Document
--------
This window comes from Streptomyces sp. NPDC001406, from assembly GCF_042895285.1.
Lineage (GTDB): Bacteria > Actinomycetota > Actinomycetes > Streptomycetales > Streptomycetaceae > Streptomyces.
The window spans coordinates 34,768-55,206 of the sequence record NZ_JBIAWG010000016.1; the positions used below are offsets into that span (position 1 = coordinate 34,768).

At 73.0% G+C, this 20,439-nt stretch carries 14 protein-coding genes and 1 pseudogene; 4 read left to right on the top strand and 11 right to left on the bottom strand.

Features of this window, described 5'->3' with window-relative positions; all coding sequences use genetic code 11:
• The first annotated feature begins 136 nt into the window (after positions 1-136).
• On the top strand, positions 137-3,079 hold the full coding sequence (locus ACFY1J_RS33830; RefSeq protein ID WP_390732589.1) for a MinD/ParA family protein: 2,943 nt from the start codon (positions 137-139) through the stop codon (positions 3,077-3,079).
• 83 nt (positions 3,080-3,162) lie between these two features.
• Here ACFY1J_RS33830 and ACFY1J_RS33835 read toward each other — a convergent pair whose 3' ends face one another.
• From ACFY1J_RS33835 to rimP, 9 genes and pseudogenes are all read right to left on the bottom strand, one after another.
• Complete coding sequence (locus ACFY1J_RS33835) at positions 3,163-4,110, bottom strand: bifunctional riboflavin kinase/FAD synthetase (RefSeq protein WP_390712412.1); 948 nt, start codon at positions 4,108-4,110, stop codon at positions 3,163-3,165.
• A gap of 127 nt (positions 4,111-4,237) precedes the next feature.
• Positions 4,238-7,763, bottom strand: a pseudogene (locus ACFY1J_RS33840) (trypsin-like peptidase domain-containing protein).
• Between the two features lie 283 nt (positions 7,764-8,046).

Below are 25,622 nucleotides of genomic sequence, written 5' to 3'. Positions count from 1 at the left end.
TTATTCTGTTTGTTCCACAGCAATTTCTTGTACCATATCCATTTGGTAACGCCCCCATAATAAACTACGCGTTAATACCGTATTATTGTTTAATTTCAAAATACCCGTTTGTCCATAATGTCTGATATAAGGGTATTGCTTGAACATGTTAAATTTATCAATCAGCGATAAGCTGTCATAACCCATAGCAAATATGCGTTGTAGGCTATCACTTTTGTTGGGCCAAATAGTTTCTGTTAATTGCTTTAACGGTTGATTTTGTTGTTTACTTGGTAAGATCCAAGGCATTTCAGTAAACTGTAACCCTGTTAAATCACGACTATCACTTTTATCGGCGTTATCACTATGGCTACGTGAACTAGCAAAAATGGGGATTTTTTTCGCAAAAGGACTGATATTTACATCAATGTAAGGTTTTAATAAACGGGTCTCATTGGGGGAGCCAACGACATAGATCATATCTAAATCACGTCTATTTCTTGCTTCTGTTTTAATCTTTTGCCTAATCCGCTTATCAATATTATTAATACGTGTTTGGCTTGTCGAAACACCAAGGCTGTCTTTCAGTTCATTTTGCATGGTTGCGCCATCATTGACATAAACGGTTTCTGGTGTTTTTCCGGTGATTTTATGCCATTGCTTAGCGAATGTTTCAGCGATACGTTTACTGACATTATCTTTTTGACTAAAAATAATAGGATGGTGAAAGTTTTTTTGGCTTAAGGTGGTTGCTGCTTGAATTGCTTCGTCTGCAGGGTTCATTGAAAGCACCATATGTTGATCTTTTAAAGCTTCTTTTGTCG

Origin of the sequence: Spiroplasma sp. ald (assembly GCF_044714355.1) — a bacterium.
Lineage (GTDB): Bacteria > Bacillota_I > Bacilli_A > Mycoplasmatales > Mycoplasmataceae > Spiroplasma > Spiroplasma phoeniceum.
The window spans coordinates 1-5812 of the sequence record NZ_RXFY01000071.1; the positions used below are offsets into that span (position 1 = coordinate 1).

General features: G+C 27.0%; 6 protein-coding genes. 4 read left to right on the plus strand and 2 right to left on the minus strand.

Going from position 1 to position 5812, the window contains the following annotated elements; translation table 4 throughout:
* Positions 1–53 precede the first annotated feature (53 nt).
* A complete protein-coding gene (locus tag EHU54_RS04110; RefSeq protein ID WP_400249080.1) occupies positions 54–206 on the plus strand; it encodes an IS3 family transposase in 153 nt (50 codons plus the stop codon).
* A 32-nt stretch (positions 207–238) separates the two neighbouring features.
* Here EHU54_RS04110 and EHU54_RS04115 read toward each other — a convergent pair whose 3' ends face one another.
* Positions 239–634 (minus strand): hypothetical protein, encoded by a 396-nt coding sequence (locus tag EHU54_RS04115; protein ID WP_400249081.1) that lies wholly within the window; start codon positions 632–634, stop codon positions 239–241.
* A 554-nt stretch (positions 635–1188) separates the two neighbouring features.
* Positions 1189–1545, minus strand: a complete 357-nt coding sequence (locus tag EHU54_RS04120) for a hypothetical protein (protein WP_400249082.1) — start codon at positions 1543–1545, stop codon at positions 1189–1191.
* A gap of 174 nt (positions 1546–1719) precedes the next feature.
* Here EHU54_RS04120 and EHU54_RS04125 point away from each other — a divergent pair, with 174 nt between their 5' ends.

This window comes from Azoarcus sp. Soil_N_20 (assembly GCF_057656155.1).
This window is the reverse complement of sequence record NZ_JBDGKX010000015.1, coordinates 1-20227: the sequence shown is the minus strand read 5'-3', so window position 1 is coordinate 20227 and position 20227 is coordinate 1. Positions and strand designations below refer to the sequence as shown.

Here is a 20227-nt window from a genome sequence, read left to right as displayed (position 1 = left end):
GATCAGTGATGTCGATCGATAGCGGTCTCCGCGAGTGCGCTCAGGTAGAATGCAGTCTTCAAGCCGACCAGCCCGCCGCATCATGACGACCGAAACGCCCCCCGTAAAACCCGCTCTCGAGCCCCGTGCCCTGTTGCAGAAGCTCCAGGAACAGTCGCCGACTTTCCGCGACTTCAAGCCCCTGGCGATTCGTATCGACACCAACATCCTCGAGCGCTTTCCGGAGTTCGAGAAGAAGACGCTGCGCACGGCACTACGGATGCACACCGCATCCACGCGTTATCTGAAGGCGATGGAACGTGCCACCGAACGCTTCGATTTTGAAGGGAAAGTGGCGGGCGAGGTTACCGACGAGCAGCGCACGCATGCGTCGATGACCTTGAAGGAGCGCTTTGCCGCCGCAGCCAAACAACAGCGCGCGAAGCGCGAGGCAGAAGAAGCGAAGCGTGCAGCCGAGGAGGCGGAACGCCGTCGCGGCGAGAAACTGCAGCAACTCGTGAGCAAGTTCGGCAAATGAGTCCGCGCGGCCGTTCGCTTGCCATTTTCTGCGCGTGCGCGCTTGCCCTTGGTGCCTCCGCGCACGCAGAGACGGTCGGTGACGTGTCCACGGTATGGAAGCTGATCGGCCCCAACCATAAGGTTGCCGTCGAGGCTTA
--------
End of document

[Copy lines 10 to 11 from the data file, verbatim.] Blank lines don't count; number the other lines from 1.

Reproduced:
• From ACFY1J_RS33835 to rimP, 9 genes and pseudogenes are all read right to left on the bottom strand, one after another.
• Complete coding sequence (locus ACFY1J_RS33835) at positions 3,163-4,110, bottom strand: bifunctional riboflavin kinase/FAD synthetase (RefSeq protein WP_390712412.1); 948 nt, start codon at positions 4,108-4,110, stop codon at positions 3,163-3,165.